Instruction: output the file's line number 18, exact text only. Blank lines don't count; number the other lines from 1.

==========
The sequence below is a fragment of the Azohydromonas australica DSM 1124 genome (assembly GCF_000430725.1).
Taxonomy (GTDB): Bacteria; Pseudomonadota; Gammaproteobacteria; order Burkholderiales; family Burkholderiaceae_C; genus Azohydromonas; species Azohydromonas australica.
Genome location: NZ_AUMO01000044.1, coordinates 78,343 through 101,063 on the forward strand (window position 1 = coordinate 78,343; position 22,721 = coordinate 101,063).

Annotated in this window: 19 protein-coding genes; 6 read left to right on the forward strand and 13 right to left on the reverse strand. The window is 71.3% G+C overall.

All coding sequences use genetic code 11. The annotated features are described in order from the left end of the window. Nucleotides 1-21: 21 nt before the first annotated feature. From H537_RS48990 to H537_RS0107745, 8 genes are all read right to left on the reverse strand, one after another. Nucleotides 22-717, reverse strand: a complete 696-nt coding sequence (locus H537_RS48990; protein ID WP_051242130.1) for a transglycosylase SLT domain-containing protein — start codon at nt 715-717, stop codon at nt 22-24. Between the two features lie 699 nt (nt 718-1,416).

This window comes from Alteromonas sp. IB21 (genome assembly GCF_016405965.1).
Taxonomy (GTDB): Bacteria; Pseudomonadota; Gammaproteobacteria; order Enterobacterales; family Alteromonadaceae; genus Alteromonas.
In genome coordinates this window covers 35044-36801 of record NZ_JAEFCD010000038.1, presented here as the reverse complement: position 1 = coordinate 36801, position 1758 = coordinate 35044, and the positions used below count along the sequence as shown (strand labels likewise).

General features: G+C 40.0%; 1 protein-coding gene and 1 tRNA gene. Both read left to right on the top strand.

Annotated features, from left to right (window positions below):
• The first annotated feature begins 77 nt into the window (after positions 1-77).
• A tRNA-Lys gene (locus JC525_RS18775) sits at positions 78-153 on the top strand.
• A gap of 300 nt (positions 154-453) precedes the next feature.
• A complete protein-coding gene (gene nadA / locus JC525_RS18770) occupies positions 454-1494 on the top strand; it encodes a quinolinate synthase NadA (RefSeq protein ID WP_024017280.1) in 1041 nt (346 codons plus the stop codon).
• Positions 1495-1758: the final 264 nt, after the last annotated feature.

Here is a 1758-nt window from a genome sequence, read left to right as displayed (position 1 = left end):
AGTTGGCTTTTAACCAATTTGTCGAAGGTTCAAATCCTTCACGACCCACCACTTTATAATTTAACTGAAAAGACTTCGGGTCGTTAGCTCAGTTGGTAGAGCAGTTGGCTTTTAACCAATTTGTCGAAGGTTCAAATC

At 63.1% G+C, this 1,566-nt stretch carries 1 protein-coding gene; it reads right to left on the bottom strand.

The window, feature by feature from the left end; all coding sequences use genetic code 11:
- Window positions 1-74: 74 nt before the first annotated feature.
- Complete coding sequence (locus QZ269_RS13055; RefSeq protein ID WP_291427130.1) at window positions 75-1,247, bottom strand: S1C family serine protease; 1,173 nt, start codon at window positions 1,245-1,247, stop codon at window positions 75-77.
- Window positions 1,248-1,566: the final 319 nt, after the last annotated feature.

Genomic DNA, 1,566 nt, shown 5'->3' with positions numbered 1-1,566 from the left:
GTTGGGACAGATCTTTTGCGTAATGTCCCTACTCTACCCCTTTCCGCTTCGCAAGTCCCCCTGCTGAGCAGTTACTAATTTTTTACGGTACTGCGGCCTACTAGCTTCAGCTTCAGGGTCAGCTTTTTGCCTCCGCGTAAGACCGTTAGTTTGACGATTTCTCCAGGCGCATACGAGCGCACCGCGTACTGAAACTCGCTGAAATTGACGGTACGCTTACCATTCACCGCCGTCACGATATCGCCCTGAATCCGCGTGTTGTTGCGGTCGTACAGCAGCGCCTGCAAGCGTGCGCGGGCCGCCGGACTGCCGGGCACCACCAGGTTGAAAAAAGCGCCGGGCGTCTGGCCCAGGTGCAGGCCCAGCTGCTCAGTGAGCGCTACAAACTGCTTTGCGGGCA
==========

At 63.1% G+C, this 1,566-nt stretch carries 1 protein-coding gene; it reads right to left on the bottom strand.